Parks event aims to demystify political parties' approach to green space

A conference to be held next week promises to unpick the main political parties' position on parks and green spaces - and explore how the sector is adapting to austerity and public health needs in preparation for the next five years

The second conference by sector organisation Green Connect features speakers from influential think-tank Policy Exchange, Locality, TCV, Love Parks at Keep Britain Tidy and parks teams with innovative ideas from across the South West.

Policy Exchange environment and energy research fellow Katherine Drayson, who authored last year’s Policy Exchange Green Society report, said: "It’s very difficult to say what the parties are going to commit to, there are so many other services competing for attention. But I think they’re interested in green space.

"After the election it's going to be difficult but there are also some real opportunities as well. One thing the political parties agree on is the localism agenda."

Nick Clegg announced that the Ordnance Survey would compile and release data to enable the creation of a new map of every publicly accessible green space in England and Wales and will allow anyone with access to the internet to find the location of their nearest park instantly.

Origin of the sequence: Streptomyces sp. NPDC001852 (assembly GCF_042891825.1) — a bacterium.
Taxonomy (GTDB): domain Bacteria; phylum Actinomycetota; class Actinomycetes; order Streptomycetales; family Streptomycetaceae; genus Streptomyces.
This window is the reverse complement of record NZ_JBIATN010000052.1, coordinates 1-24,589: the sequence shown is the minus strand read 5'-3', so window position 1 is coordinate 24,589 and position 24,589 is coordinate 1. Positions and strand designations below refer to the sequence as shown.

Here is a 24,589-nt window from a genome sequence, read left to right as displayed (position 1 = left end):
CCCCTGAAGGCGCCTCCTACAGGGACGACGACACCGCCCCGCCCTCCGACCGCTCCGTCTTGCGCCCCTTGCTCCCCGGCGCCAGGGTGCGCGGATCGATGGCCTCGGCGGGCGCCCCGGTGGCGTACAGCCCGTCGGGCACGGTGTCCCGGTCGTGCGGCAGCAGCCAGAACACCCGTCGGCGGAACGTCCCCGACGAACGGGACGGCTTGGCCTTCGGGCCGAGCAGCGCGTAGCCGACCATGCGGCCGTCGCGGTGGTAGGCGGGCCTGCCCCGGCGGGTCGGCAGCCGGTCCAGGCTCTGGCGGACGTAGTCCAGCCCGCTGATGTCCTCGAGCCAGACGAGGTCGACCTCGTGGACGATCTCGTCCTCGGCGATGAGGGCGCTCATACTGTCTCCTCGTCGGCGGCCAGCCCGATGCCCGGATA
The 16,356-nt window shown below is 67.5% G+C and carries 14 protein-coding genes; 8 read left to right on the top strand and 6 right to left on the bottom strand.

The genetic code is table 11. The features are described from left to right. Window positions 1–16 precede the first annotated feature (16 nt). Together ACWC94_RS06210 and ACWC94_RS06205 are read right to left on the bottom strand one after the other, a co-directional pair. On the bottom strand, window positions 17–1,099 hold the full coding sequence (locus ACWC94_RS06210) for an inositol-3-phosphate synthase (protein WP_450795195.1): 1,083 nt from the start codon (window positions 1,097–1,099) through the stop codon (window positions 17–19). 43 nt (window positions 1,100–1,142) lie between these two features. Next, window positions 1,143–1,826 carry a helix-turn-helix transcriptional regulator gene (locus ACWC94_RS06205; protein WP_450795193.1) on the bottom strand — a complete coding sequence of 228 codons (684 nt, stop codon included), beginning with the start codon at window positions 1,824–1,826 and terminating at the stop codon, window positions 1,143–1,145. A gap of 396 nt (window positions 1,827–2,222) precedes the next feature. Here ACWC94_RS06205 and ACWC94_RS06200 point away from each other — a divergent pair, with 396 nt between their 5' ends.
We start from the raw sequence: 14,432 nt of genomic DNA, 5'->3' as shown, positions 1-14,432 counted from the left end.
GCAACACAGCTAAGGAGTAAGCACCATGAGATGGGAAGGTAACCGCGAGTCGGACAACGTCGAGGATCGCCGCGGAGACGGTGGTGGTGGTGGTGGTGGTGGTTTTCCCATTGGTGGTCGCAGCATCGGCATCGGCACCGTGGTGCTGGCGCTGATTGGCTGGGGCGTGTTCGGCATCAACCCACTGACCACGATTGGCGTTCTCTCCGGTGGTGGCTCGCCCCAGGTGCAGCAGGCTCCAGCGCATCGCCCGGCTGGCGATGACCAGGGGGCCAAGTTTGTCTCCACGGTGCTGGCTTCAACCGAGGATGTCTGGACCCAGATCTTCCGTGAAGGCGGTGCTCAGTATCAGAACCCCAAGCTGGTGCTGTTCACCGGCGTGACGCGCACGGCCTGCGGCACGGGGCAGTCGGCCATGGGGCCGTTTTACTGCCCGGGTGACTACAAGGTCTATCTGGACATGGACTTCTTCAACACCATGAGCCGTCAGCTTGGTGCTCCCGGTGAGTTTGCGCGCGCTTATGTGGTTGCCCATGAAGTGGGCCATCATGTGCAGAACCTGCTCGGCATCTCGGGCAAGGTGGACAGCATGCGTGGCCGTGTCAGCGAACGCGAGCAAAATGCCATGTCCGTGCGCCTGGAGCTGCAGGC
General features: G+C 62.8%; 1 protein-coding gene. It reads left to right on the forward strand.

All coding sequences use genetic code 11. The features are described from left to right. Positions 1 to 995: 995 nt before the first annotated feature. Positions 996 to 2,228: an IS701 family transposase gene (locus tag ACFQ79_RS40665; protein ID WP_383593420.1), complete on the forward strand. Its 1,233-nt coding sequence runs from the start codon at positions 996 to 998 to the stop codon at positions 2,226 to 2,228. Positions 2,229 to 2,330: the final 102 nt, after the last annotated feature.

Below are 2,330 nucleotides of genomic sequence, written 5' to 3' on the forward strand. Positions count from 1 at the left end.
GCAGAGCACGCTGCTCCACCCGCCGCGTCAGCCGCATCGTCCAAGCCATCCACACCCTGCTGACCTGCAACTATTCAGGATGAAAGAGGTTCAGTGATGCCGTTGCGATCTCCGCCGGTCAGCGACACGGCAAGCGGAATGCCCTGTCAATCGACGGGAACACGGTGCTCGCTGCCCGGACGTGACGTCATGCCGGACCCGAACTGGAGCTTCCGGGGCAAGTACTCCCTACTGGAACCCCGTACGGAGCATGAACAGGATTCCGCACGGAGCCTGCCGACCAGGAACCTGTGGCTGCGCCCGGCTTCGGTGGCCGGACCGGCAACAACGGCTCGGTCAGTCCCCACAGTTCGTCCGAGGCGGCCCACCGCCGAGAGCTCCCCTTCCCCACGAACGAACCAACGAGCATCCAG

She pointed to Coalition’s decision to back the call for a green space map outlined in a previous Policy Exchange publication, the 2013 Park Land report – which came up with a concept design called Markmypark.

Deputy Prime Minister Nick Clegg announced that the Ordnance Survey would compile and release data to enable the creation of such a map in September 2014 and followed it up with an allowance in the Autumn Statement.

"That’s a small step but it’s a really important one. It’s the basis for all community action," Drayson said.

Labour is also looking at localism with Jon Cruddas exploring it as the party’s policy review coordinator.

Drayson said it was "important that there’s a positive message coming out about parks how important they are", with negative messages unlikely to stir community action on a national level.

Friends groups set up to fight council cuts to parks can establish an adversarial relationship with the local authority which can last years, she said.  

Drayson will talk more about some of the projects and ideas featured in her report, published in August.

These include council tax rebates for volunteers, parks improvement districts and community cashback, where the council pays a volunteer group to look after a small green space the amount it would have paid a contractor and the profits are put back into the green space, something which she said can be "very rewarding for communities".

The conference is held at Hestercombe Gardens near Taunton on 15 April and costs £85, including a tour with the head gardener.

Download the agenda from the Green Connect website here.

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